In re Estate of Woody v. Big Horn County – State Supreme Court Reverses Rejection of Wrongful Death Lawsuit

The wrongful death lawsuit of a man who died from numerous injuries he suffered following a high-speed police chase in Montana has been revived by the state supreme court there, which reversed a lower court’s decision to dismiss the action.policecar2

The case of In re Estate of Woody v. Big Horn County, stems from the December 2011 death of 21-year-old Kenneth “Kenny” Woody IV. He was a passenger in a vehicle driven by a 23-year-old friend of Woody’s. That man, Dustin Wegner, was already on probation for an earlier DUI in which four people had been injured. A sheriff’s deputy reportedly spotted the vehicle and attempted to initiate a traffic stop. But Wegner didn’t pull over. Instead, he fled and a chase ensued, with both vehicles reaching speeds in excess of 100 mph, according to The Billings Gazette.

Wegner eventually lost control of the truck, and it flipped several times, tossing both men from the vehicle. Woody was transported to a nearby hospital and died the next day. It was later revealed Wegner’s blood-alcohol level that night was 0.28 – 3.5 times the legal limit of 0.08. He was arrested and later convicted of vehicular homicide and sentenced to five years in prison. He has since been released on probation. 

Now, Woody’s family is seeking accountability from the sheriff’s office for wrongful death and survivorship damages, alleging the high speed chase should never have been initiated in the first place. Decedent’s parents as representatives of his estate, filed a claim for $750,000 in damages back in September 2014. That claim letter indicated the county had 120 days from the date of the letter to resolve the claim without necessity of litigation. The county commissioners later acknowledged they had received the letter, but they never actually responded.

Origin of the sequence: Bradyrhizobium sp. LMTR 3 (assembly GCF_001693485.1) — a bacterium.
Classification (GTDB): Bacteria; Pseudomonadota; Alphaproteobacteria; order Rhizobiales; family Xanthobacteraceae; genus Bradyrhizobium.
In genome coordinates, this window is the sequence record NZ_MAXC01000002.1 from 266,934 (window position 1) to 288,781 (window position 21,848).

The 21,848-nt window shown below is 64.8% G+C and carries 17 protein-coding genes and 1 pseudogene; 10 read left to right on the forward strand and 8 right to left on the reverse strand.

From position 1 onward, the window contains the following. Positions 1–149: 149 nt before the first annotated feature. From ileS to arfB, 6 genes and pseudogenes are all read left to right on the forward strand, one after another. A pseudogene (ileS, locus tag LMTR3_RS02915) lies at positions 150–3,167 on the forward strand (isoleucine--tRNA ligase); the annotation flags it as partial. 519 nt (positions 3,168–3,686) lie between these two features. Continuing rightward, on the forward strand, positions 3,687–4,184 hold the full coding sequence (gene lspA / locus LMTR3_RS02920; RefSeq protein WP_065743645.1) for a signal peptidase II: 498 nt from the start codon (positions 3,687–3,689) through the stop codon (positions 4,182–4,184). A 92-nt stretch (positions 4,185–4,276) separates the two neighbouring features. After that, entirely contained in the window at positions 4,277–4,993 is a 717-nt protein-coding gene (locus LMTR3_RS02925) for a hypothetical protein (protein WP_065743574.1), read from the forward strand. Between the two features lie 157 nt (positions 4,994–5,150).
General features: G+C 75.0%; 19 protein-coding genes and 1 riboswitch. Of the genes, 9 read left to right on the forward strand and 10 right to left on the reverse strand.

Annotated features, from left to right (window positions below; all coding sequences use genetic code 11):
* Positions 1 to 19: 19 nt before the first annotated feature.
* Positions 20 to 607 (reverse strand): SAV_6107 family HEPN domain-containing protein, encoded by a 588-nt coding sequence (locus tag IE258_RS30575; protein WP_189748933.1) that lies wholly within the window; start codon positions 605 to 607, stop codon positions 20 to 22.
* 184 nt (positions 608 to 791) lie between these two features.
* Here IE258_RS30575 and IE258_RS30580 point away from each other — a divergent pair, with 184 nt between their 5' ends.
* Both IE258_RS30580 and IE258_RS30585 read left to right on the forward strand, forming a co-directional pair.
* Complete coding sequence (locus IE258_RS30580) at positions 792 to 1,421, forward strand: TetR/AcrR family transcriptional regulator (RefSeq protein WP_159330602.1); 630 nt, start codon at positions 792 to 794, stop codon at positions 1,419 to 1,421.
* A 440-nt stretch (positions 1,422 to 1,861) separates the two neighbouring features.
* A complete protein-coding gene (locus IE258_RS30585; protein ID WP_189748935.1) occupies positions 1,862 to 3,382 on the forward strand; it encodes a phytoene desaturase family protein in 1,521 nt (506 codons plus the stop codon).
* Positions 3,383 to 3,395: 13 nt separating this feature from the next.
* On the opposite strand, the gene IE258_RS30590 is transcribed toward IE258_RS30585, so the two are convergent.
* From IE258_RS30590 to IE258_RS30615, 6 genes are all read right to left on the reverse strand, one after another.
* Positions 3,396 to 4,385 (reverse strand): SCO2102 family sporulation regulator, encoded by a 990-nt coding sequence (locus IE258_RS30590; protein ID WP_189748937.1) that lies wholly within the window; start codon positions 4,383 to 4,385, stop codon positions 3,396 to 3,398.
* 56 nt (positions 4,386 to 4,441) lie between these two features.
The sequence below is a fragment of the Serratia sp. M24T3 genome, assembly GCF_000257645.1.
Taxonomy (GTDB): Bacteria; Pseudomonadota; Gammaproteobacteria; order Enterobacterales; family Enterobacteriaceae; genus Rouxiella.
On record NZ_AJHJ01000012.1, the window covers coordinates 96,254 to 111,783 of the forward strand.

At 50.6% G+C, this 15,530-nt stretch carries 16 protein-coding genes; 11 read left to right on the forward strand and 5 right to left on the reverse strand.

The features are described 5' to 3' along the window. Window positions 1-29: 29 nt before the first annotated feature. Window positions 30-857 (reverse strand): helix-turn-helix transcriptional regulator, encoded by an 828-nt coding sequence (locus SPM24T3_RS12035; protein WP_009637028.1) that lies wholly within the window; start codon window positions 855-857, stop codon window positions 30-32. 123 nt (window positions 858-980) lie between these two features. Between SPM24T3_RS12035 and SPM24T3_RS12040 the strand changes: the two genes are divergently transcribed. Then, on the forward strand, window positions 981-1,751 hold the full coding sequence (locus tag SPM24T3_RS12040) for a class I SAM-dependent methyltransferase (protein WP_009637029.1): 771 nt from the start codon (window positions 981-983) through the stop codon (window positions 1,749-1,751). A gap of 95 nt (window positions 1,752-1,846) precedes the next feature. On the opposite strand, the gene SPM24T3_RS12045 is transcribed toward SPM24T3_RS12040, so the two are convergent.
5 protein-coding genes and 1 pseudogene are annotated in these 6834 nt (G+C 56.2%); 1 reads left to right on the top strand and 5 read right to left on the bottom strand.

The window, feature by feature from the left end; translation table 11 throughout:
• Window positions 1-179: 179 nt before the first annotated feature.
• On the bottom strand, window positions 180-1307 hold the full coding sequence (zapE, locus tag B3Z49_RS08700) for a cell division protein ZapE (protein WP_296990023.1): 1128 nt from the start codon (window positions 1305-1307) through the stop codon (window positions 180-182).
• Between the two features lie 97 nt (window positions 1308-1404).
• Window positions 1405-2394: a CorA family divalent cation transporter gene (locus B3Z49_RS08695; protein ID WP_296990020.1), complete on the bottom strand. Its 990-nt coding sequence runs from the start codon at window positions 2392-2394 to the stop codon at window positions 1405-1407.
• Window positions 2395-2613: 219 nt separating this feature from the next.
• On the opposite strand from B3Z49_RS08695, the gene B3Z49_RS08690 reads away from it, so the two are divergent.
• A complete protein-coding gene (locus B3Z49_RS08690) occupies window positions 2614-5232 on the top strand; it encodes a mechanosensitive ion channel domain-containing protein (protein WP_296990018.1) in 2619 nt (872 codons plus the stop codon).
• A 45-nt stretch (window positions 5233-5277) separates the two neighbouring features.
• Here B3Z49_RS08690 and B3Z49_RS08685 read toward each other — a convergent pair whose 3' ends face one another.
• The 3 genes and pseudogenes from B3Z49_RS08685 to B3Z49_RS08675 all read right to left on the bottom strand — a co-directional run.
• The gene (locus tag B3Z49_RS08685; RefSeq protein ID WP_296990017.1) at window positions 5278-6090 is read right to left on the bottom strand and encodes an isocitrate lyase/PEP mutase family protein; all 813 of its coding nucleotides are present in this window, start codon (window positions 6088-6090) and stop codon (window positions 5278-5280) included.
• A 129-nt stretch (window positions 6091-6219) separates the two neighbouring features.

In March 2015, the estate formally filed their lawsuit against the county in which they alleged negligence, negligent infliction of emotional distress, survivorship and wrongful death. A couple weeks later, the county responded with a motion to dismiss for failure to state a claim, asserting the estate didn’t meet the three-year statute of limitations for such actions. Estate objected to the motion, arguing the claim letter it had submitted tolled the statute of limitations.

The district court granted the county’s motion to dismiss, but the Montana Supreme Court reversed.

Neither side disputes that the action first accrued on the date of the crash in December 2011. And neither state disputes that all civil actions have to be commenced within the periods prescribed, except when another law specifically provides a different limitation.

In Montana, as in many other states, claims against the state and/or political subdivisions of it first have to be presented to the county as a claim before a lawsuit can be formally filed. There is no tolling provision in that requirement, but the law does say actions against the county for claims that have been rejected have to be initiated within six months of that first rejection. But the county never rejected the claim in this instances. It never acknowledged it at all, really, except to say it had been received.

The state supreme court sided with the state, based on prior case law precedent that essentially held that so long as the initial claim was filed within the three-year statute of limitations, plaintiff had six months from that date – or the date of the first rejection – to file their claim. Because no rejection came, they had the full six months, which meant the claim was timely filed.

If you have been a victim of a traffic accident, call Chalik & Chalik at (954) 476-1000 or 1 (800) 873-9040.

Additional Resources:

In re Estate of Woody v. Big Horn County, July 26, 2016, Montana Supreme Court

More Blog Entries:

State Farm Mut. Auto. Ins. Co. v. Jakubowicz – Auto Insurance Policy Ambiguous, Aug. 2, 2016, Miami Wrongful Death Lawyer Blog

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